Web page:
Evers’ budget proposal includes wage increases for correctional officers, sergeants, psychiatric care technicians and youth counselors at the DOC and Department of Health Services to address recruitment and retention needs. Starting hourly pay for correctional officers would increase by 50% from $20.29 to $33 under the proposal. For officers with 25 or more years of experience, pay would increase to $39 per hour.
Rep. Elijah Behnke (R-Oconto) said he supports a raise but the ones proposed in Evers’ budget are too high, especially because it could lead to newer employees being paid more than someone who has been working for 20 or more years.
“A constituent of mine who’s a corrections program specialist — and she’s been with the DOC for 28 years — will now get paid less than a rookie corrections officer that’s just finished their training,” Behnke said. “So the governor, you know, promising unicorns and rainbows, that’s not fair to the people that have been there for 28 years. There’s got to be some balance to the raises that are given out.”
Evers proposal would also give additional raises for correctional staff working in specific facilities. For example, security staff working at correctional institutions with vacancy rates greater than 40% could receive $5 more per hour on top of one’s base pay. The additional pay would be meant to attract people to the facilities where staff is most needed.
Brett Semingson, a Trempealeau County sheriff, and Joel Wener, a Pepin County sheriff, suggested ways to reform Wisconsin’s emergency detention process, which is when someone experiencing a mental health crisis is detained by law enforcement and taken to a medical and behavioral health facility for assessment and treatment.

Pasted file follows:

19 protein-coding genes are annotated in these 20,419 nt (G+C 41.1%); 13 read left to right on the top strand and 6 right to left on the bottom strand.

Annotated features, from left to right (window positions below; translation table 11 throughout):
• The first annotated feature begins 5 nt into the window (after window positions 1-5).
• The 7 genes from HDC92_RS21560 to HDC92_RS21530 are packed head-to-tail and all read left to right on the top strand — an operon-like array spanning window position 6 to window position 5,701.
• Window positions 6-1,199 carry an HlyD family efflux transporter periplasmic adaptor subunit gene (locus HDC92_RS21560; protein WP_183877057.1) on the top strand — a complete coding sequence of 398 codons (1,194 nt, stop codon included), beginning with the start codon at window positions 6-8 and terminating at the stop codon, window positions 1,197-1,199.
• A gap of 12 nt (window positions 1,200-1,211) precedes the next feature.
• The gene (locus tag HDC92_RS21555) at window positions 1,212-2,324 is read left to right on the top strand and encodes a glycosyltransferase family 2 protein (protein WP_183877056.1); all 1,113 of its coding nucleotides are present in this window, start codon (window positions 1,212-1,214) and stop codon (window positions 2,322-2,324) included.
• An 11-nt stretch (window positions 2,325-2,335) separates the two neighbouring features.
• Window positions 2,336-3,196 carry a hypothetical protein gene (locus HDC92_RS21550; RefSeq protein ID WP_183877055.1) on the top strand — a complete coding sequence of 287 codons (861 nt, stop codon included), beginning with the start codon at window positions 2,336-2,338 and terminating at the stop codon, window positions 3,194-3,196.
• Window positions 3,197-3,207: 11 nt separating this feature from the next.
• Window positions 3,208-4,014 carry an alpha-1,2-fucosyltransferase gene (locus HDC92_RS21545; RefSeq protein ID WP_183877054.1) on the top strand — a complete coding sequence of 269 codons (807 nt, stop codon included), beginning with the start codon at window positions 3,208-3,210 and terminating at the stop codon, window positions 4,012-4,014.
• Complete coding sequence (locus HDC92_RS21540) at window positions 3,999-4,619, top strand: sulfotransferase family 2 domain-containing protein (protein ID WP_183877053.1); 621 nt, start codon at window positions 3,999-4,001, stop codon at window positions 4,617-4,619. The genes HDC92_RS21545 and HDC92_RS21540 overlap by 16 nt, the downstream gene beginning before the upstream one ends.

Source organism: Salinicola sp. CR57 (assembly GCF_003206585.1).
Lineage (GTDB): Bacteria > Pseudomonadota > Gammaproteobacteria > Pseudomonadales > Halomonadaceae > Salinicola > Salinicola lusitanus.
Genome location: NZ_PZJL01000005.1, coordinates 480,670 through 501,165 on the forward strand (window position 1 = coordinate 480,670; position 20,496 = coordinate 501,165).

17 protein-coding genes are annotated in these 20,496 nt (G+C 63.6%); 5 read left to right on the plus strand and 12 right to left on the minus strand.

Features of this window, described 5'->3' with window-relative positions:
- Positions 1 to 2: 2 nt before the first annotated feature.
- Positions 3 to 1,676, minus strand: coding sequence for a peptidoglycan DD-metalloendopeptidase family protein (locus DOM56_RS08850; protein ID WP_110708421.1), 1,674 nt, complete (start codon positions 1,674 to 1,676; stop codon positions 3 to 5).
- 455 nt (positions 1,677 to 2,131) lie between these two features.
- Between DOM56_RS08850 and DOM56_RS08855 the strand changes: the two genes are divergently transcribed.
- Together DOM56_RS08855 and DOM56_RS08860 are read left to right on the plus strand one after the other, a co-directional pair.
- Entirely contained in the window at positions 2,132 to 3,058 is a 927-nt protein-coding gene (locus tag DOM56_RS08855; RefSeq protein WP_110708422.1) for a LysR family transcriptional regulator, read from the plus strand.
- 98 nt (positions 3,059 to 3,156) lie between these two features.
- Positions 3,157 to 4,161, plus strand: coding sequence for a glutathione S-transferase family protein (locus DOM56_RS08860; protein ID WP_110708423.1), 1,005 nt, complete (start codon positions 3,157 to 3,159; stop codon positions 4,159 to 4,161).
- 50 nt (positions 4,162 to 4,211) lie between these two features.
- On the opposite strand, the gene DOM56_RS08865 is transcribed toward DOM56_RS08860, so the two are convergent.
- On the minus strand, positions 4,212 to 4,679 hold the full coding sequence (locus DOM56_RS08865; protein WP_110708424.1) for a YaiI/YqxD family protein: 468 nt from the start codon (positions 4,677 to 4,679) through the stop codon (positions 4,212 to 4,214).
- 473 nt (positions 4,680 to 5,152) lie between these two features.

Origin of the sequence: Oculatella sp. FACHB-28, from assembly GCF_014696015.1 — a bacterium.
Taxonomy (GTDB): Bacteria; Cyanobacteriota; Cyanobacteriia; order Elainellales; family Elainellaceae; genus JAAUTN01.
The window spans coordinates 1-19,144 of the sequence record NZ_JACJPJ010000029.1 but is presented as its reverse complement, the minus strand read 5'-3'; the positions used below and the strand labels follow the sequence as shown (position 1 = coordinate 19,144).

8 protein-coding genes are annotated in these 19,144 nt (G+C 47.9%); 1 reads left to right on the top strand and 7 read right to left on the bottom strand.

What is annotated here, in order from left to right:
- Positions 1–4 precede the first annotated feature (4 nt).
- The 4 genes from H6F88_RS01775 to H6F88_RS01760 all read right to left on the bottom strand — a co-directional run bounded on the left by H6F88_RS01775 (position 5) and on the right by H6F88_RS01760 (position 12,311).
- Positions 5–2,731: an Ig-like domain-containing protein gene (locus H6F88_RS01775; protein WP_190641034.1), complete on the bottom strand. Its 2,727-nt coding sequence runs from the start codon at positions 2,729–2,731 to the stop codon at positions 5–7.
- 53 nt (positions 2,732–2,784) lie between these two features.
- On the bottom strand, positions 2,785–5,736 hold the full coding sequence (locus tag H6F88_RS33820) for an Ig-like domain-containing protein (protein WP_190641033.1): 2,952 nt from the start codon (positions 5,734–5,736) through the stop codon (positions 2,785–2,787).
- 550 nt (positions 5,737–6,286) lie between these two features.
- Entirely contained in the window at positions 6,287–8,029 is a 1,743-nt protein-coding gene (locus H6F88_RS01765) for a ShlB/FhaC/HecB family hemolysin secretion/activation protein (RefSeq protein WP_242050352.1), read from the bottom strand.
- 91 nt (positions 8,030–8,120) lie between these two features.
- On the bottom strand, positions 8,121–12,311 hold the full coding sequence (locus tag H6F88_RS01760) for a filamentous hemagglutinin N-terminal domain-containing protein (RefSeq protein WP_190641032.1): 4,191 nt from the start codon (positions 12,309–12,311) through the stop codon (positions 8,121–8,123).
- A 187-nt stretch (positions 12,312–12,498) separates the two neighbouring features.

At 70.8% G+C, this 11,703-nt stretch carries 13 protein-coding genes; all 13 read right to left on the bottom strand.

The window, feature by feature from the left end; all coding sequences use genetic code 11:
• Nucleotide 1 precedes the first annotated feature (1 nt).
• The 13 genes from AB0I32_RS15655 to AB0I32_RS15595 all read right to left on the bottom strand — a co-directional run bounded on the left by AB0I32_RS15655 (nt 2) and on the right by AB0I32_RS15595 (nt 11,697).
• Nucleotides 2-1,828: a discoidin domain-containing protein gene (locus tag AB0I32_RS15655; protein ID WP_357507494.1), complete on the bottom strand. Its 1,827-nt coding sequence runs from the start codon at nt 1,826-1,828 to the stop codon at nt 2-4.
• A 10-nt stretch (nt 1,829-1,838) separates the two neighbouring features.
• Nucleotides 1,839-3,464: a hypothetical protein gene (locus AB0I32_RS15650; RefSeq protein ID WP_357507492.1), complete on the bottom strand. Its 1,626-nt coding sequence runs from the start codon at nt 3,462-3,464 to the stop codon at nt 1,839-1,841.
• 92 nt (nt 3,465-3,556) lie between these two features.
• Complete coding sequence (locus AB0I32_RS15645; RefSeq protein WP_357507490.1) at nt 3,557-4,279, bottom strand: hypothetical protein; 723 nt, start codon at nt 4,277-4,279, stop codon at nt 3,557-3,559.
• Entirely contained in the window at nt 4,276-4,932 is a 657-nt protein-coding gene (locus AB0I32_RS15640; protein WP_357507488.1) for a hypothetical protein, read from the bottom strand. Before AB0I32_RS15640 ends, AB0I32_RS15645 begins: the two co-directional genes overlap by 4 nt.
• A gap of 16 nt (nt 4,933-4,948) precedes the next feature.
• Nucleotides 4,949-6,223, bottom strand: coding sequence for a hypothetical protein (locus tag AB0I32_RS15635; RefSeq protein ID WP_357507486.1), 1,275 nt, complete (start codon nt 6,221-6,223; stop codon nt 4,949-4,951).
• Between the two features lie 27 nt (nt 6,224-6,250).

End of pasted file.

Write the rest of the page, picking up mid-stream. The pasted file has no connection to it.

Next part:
Law enforcement officers are typically the first point of contact for people going through a mental health crisis. Wener said law enforcement officers are forced to transport people hundreds of miles across the state to the Winnebago Mental Health Institute in Oshkosh due to a lack of available behavioral health beds.
“Would you want your spouse, your child, your parent, a sibling or other family member to call for help in a crisis only to be forced to sit in an emergency room, possibly in handcuffs for four to eight hours and then transported, another four hours across the state in the back of a police vehicle to a hospital far away from their support network of family and friends?” Wener asked.
“I’ve heard from people in crisis and their families, many times, that if they had known how the system works in Wisconsin, they would not have called 911 for help, and will never call again in a mental health crisis,” Wener continued.